Twin Woods Records, the recording studio at Lake of the Woods and Greenwoods Family of Summer Camps, is a busy place with campers of all ages and abilities passing through to take instrument lessons, write songs, produce beats, and make music.
This morning I produced a parody of “Ridin’ Dirty” (“you won’t catch our cabin dirty”), worked with a camper who wants to write a music theater song, and produced three students who had never recorded themselves singing before. In the past week, the staff musicians and I have produced a children’s folk song, sung Taylor Swift’s “Shake It Off” twice, and jammed out to Nirvana’s “Smells Like Teen Spirit” (which is strangely popular with preteens this year). I’ve worked with a camper on her phrasing in Beethoven’s “Für Elise,” discussing the basics of music theory and challenging her to notate her first melody. At the same time, I’ve been working on a new chamber work for the group Wild Rumpus and have begun to record an album of original singer/songwriter material. This is only the second week of camp.
Working as a teaching artist has resulted in me drawing unexpected connections between disparate artists as I try to engage with students who come from a wide variety of musical backgrounds—some having no musical experience at all.
The campers at Twin Woods work on both group and individual projects, exploring their own lyrical and musical interests. Among the many projects currently being worked on is a solo hip-hop track. The camper writing the song is incorporating samples from pop songs to create his beats. I’ve worked closely with this camper to further his understanding of sampling, in hip-hop and beyond. This resulted in a discussion about the history of sampling and its use in hip-hop, pop, classical, and folk. Over the course of the class, we spoke about De La Soul’s 3 Feet High and Rising, John Oswald’s Plunderphonics, and Girl Talk’s All Day. As the conversation continued, I presented my own sample-based work, On the Verge, and began to talk about how modern-day sampling shares its history with the oral tradition of folk artists such as Woody Guthrie and Pete Seeger, as well as with work like Stravinsky’s Rite of Spring and Aaron Copland’s Appalachian Spring. These lessons rooted the camper’s sampling choices in a deeper musical context. Looking to enrich his lyrical content, I issued the challenge to incorporate a sample or samples that had a unifying theme that could be tied into the lyrics. It was a challenge the student was eager to take on.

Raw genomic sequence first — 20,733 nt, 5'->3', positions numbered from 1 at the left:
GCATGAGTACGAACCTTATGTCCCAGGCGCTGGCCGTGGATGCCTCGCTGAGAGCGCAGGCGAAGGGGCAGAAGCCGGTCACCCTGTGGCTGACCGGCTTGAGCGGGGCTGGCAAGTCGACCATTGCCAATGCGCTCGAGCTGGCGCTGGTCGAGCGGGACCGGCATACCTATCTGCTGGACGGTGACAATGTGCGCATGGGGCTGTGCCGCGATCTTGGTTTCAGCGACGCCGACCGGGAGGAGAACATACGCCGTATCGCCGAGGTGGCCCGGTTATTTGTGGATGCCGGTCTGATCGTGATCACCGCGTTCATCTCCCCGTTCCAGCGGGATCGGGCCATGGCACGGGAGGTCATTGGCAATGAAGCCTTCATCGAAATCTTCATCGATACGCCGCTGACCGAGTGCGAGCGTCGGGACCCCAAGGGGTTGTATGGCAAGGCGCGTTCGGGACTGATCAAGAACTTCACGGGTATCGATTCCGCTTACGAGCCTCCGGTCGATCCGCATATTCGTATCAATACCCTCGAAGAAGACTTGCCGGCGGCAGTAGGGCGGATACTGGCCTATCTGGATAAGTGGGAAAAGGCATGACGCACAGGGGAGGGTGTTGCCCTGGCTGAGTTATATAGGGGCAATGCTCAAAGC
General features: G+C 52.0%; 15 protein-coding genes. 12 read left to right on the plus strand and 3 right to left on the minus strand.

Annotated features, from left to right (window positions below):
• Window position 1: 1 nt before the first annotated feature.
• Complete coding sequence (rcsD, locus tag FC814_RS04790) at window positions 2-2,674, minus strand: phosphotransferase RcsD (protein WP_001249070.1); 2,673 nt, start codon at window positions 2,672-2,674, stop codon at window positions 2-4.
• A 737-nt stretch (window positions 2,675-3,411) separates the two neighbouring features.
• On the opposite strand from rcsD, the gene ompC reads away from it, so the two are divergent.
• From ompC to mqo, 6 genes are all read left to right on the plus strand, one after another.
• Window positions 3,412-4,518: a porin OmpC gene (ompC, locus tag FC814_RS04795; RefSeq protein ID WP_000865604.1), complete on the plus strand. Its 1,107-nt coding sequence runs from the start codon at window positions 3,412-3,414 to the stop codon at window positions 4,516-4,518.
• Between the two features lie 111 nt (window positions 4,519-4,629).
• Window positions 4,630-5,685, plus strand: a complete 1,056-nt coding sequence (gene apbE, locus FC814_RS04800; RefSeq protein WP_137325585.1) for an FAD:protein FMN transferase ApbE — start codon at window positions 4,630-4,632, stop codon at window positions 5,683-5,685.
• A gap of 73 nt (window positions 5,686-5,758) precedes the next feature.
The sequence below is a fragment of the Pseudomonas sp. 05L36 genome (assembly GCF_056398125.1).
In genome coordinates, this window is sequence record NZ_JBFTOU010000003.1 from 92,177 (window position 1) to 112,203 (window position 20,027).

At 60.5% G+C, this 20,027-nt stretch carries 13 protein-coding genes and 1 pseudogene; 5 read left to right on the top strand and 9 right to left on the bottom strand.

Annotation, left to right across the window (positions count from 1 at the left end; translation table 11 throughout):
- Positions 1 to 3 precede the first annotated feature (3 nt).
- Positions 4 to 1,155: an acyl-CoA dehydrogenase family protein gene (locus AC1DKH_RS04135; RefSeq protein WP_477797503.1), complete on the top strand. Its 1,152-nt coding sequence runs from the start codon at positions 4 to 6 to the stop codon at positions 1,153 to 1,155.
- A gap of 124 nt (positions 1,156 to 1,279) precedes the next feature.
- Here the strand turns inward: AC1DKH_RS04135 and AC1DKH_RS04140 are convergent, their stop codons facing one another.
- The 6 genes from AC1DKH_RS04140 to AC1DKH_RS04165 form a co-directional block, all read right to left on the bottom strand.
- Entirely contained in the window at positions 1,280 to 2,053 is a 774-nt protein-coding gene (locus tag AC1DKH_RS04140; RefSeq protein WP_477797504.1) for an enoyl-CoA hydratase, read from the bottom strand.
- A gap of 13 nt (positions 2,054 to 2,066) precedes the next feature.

Last year, I was working with a camper who was feeling run down from having been at camp for six weeks. He was initially disengaged from the creative process, not wanting to work on anything that day. Rather than accepting this, I began to talk to the camper about Brian Eno’s ambient work, which he had never heard before. He became really excited about the prospect of making his own ambient work and ended up creating a great track.
Prior to my work at summer camp, I spent a day at the Chancellor Academy in Pompton Plains, New Jersey. This school featured a classroom that had been transformed into a fully functioning recording studio featuring ProTools and Reason. I arrived for the class with the sketches and final score of my work Nocturne No. 1 for wind ensemble. Most of the students had never heard a wind ensemble before and their only frames of reference for classical music, if any, were Mozart and Beethoven. I talked about my work, how I’d come to write it, the process of going from a solo piano work to sketches to a score in Finale to a rehearsal and performance. We discussed my harmonic influences, how I hid a favorite pop song inside the work, (again, relating my music to sampling in hip-hop) and the meaning behind my musical gestures.
Over the course of the hour, we made a series of unexpected connections. One of the students commented that a section of the work sounded like I’d “dropped the bass,” a key moment in hip-hop and electronica. I drew parallels between the staves in my score and the tracks in a ProTools session. After presenting my work, the students shared with me the song they had created together; it proved to be a tremendously moving experience. They had spent the school year putting together tracks in the studio, writing and recording their own beats, synthesizers, and lyrics. The students took immense pride in their work, and deservedly so. I offered critiques of their lyrics and music while also celebrating their accomplishments. By looking past our preconceived notions of musical genres, we were able to find the interconnectivity inherent in all musical expression.
One of the students made an offhanded comment that has stuck with me: “When I started in this program I was writing about guns and drugs. I’ve moved away from that.” He had just finished playing me a track about one love, and working hard to better himself, his family, and his community. This remains my inspirational call to arms: evidence of how music and the creative process can have a tremendous impact on an individual, and how this impact ripples outward beyond the educational setting. In crossing the musical topography and uniting seemingly disparate worlds, teaching artists have the power to remove preconceptions about musical identity as well as labels that students might have internalized about themselves personally, transforming both the individual and their art.